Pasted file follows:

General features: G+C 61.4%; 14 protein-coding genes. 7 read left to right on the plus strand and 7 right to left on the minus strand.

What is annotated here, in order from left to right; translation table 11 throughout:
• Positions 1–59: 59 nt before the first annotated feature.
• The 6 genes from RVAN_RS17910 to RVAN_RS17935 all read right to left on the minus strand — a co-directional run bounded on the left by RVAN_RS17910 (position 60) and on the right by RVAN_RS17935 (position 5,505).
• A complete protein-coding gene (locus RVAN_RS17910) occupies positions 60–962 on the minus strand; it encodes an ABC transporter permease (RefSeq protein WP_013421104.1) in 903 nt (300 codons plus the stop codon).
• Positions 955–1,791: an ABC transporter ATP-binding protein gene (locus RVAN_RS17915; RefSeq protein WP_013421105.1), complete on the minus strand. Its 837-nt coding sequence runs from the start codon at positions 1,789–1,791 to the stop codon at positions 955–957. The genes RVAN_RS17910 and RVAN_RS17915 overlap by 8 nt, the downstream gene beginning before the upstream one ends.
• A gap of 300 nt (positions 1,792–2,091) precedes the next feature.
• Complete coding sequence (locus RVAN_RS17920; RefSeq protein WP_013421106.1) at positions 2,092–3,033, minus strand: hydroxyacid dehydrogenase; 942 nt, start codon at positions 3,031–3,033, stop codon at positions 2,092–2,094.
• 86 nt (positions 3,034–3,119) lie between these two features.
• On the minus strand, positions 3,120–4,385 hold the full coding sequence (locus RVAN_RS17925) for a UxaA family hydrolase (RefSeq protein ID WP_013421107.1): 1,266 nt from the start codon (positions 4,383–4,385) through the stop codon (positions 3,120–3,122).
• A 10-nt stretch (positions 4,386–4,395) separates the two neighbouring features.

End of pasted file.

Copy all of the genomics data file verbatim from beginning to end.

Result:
General features: G+C 61.4%; 14 protein-coding genes. 7 read left to right on the plus strand and 7 right to left on the minus strand.

What is annotated here, in order from left to right; translation table 11 throughout:
• Positions 1–59: 59 nt before the first annotated feature.
• The 6 genes from RVAN_RS17910 to RVAN_RS17935 all read right to left on the minus strand — a co-directional run bounded on the left by RVAN_RS17910 (position 60) and on the right by RVAN_RS17935 (position 5,505).
• A complete protein-coding gene (locus RVAN_RS17910) occupies positions 60–962 on the minus strand; it encodes an ABC transporter permease (RefSeq protein WP_013421104.1) in 903 nt (300 codons plus the stop codon).
• Positions 955–1,791: an ABC transporter ATP-binding protein gene (locus RVAN_RS17915; RefSeq protein WP_013421105.1), complete on the minus strand. Its 837-nt coding sequence runs from the start codon at positions 1,789–1,791 to the stop codon at positions 955–957. The genes RVAN_RS17910 and RVAN_RS17915 overlap by 8 nt, the downstream gene beginning before the upstream one ends.
• A gap of 300 nt (positions 1,792–2,091) precedes the next feature.
• Complete coding sequence (locus RVAN_RS17920; RefSeq protein WP_013421106.1) at positions 2,092–3,033, minus strand: hydroxyacid dehydrogenase; 942 nt, start codon at positions 3,031–3,033, stop codon at positions 2,092–2,094.
• 86 nt (positions 3,034–3,119) lie between these two features.
• On the minus strand, positions 3,120–4,385 hold the full coding sequence (locus RVAN_RS17925) for a UxaA family hydrolase (RefSeq protein ID WP_013421107.1): 1,266 nt from the start codon (positions 4,383–4,385) through the stop codon (positions 3,120–3,122).
• A 10-nt stretch (positions 4,386–4,395) separates the two neighbouring features.